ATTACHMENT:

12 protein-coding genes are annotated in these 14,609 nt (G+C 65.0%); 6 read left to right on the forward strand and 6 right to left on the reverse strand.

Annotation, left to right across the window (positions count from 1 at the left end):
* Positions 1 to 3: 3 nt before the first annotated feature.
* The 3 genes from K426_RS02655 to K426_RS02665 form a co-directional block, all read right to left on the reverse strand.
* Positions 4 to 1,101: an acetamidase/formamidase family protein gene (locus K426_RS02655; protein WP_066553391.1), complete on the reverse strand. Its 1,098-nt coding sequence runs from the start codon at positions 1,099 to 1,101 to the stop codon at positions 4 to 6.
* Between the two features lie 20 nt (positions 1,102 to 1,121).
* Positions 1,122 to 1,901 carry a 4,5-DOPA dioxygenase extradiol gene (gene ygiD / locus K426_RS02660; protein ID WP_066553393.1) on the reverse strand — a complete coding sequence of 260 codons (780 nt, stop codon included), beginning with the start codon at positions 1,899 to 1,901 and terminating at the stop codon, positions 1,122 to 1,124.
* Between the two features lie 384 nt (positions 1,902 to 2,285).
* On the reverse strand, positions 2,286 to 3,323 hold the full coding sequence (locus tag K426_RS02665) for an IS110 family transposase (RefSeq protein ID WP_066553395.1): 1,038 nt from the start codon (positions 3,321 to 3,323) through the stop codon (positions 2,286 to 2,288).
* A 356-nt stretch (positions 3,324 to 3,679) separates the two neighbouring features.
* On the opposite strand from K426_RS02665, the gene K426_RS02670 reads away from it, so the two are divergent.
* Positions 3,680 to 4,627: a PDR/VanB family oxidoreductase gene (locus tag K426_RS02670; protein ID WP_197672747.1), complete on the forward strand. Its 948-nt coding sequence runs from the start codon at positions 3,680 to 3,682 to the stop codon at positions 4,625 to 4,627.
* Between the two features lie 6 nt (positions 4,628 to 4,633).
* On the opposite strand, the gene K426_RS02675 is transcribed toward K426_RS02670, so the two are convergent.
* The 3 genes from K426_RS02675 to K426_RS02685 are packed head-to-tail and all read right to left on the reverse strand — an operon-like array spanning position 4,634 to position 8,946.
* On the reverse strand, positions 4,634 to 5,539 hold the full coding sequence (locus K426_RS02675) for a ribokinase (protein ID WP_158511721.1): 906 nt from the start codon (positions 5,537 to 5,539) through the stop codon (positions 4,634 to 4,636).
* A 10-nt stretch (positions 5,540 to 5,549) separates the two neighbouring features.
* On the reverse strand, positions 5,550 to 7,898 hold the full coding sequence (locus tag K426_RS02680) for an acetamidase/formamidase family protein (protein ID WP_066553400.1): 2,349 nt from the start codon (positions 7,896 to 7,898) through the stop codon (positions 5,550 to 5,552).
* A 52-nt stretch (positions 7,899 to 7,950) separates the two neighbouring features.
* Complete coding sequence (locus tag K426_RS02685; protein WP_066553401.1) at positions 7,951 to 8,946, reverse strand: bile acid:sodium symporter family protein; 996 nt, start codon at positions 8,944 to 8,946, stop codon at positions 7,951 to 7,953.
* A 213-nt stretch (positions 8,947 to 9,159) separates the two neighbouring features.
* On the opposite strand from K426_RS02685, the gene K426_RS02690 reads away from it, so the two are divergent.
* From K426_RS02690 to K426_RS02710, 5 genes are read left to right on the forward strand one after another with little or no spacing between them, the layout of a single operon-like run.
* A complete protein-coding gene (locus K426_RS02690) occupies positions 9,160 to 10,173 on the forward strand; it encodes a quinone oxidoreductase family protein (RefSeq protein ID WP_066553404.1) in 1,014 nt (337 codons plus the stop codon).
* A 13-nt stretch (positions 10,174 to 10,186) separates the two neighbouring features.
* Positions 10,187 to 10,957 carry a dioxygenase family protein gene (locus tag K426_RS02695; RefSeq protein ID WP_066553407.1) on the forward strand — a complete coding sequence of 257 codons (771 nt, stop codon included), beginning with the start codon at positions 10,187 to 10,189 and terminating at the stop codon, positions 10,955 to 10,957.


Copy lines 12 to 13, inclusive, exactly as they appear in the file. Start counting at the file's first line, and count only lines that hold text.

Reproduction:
* Positions 3,680 to 4,627: a PDR/VanB family oxidoreductase gene (locus tag K426_RS02670; protein ID WP_197672747.1), complete on the forward strand. Its 948-nt coding sequence runs from the start codon at positions 3,680 to 3,682 to the stop codon at positions 4,625 to 4,627.
* Between the two features lie 6 nt (positions 4,628 to 4,633).